Moving away from the ISBD standard in electronic records allows libraries to have more flexibility in the record exchange formats that can be accepted by their library software systems. The MARC format could be reconfigured to work without the ISBD punctuation. Other record exchange formats, such as Dublin Core and ONIX, can already accept information that does not include the use of ISBD punctuation. Removing the expectation of a display that looks similar to a catalog card would allow software designers more latitude in the presentation of information.
It’s not yet clear how (or how soon) the OPAC and ILS vendors will begin incorporating RDA and FRBR elements into their software and displays. Furthermore, it’s also not clear how soon the Library of Congress and OCLC will adopt the new standards. We do know that 26 testing partners have been selected to participate formally in the Library of Congress’ planned test of the content and functionality of RDA. The final report from this group is expected 9-12 months from now.
We’ve begun to see baby-steps of forward motion. There is a new Specific Material Designation of “online resource” to be used in the MARC 300 field. This is already in use in the recently approved “Provider-Neutral Record Guidelines.”
The development and use of RDA and FRBR hold promise for a more facile information discovery process, but system developers and software designers will need to implement the new standards and will need to design products that take full advantage of the information that will be available in records following the RDA standard and FRBR concepts.
There have been discussions on Autocat, the worldwide cataloger’s listserv, recently about results being retrieved using www.worldcat.org, OCLC’s free Internet version of its own bibliographical database, that show holdings for titles that libraries do not actually possess, and the problem seems to be related to a FRBR grouping of different editions and different carriers of information. The libraries might hold the item as a microform, but they are listed as holding the item as a book. Understandably, this leads to problems with ILL requests, among other issues.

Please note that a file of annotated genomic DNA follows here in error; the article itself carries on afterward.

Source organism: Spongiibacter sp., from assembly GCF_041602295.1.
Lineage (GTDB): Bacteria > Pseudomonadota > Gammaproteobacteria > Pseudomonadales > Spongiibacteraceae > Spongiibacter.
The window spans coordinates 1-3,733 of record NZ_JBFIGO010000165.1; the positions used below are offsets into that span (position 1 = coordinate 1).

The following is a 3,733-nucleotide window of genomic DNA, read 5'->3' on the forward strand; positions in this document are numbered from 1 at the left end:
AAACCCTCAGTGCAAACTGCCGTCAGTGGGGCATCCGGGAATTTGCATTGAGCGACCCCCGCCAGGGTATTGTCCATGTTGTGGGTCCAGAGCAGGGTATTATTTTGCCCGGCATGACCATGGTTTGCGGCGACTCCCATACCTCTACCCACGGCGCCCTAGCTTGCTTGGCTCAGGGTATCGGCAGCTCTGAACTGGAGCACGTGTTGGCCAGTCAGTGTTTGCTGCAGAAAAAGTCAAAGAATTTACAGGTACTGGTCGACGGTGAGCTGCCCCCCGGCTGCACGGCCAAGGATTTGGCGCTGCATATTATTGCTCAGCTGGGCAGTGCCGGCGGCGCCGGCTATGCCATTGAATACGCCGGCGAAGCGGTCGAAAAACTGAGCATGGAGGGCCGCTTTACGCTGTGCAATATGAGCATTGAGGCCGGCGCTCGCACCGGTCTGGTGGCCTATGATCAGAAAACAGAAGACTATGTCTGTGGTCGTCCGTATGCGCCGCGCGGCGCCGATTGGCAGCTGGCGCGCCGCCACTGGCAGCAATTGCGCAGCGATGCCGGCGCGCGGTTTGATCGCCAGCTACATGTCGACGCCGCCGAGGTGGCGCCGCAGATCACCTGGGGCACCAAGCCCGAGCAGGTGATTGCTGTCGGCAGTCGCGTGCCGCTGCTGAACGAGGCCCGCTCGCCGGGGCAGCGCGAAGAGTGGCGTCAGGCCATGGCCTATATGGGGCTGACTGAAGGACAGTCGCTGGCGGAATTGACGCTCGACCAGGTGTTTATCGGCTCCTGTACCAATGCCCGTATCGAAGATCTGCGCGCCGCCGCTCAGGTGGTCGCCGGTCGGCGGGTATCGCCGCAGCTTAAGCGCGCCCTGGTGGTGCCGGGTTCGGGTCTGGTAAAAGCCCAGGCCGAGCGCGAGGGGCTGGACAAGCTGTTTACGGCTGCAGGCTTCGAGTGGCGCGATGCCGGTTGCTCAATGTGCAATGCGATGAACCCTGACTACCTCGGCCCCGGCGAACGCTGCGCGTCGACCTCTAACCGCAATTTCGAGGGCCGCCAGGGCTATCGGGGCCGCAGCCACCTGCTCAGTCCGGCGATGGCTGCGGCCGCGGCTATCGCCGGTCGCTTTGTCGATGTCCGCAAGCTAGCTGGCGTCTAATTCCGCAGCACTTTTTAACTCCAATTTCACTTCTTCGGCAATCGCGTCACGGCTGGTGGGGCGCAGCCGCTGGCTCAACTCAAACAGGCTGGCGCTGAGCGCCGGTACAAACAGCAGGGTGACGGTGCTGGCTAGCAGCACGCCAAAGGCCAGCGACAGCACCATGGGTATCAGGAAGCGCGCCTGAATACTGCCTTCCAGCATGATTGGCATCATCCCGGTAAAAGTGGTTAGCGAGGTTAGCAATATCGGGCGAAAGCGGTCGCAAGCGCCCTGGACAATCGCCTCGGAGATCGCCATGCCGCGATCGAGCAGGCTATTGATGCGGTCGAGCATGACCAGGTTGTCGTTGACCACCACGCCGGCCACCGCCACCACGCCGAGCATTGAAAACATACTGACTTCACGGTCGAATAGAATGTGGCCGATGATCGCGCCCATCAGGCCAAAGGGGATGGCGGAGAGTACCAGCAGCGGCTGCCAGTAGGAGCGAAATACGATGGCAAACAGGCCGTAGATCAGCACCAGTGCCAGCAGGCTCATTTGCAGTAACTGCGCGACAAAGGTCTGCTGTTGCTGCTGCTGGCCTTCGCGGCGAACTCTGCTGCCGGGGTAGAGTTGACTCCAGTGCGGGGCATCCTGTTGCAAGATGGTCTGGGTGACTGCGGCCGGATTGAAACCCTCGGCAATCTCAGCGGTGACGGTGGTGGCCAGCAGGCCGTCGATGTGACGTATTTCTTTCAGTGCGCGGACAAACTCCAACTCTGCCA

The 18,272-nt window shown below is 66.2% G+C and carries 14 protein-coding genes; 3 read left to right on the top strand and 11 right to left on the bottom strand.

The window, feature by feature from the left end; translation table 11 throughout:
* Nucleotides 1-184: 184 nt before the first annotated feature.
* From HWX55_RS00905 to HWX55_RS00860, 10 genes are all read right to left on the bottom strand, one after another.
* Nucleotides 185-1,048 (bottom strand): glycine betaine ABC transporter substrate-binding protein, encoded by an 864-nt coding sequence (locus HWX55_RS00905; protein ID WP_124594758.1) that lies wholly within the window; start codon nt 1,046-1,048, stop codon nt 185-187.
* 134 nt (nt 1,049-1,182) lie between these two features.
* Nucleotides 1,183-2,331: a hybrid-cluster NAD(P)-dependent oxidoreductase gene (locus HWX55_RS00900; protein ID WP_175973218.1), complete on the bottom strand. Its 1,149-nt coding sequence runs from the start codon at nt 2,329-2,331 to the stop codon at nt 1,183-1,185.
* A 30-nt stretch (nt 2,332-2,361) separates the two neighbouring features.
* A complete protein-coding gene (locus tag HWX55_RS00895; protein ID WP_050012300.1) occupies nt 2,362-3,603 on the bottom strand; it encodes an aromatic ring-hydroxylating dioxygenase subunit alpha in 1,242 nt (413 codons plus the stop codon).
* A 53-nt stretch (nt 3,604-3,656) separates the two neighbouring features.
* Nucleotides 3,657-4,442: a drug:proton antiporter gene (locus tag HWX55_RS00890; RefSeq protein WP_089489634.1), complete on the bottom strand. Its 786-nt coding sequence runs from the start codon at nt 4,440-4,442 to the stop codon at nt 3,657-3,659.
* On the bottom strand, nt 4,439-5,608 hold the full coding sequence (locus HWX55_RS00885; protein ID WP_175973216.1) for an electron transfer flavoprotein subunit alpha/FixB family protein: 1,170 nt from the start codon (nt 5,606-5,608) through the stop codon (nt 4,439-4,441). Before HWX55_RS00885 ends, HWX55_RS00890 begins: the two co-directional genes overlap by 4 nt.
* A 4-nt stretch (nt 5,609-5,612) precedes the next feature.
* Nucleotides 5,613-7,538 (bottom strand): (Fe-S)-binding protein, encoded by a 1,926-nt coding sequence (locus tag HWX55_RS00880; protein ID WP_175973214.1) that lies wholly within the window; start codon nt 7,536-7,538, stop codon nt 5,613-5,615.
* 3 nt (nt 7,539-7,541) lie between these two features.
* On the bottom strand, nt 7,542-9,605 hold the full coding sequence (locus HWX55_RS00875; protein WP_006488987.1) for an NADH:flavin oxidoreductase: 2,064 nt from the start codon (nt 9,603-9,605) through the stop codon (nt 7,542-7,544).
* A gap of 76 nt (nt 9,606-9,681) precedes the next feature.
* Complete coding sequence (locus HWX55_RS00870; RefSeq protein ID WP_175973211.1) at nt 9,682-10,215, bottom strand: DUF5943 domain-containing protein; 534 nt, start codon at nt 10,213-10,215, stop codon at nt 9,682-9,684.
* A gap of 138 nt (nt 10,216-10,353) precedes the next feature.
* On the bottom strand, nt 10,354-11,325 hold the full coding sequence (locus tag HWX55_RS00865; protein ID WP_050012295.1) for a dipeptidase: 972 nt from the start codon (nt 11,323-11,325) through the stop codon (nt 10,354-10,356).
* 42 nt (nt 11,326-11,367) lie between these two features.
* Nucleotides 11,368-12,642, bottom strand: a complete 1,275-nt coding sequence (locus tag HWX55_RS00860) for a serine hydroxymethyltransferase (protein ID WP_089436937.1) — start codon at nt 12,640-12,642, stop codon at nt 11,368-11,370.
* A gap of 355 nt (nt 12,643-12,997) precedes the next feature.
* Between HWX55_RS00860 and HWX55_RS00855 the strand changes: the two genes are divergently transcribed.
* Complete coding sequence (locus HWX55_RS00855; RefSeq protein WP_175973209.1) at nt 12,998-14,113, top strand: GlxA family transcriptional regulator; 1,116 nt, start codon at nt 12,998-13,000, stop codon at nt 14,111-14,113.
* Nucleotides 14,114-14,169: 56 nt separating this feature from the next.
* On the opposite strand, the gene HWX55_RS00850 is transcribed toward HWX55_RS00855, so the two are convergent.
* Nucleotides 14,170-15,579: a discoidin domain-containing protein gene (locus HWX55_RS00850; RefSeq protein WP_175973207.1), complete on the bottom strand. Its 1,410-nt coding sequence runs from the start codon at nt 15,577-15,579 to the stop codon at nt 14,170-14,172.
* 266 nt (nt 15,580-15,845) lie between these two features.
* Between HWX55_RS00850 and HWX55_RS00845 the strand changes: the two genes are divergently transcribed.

POSTING NO. 1
From: An Academic Librarian Sent: Monday, August 31, 2009 9:55 AM To: OCLC-CAT@OCLC.ORG [The OCLC Cataloger’s Listserv]
Subject: Discrepancies between actual holdings and displays
I’m just curious because this problem has come up twice within the last week. The first situation was someone finding a book in worldcat.org that said we had a copy, but there was nothing in our ILS. When I went into OCLC Connexion Client and searched by the OCLC number, there were no holdings attached to the record. I couldn’t find any other record for the book to which holdings were attached, either.
The second situation is similar, but the holdings were showing in the OCLC Resource Sharing product. I again searched through OCLC Connexion Client and didn’t find any instance of us having holdings attached. I also double checked this title in worldcat.org to see if there was a link between the two situations, but couldn’t find any records with our holdings attached.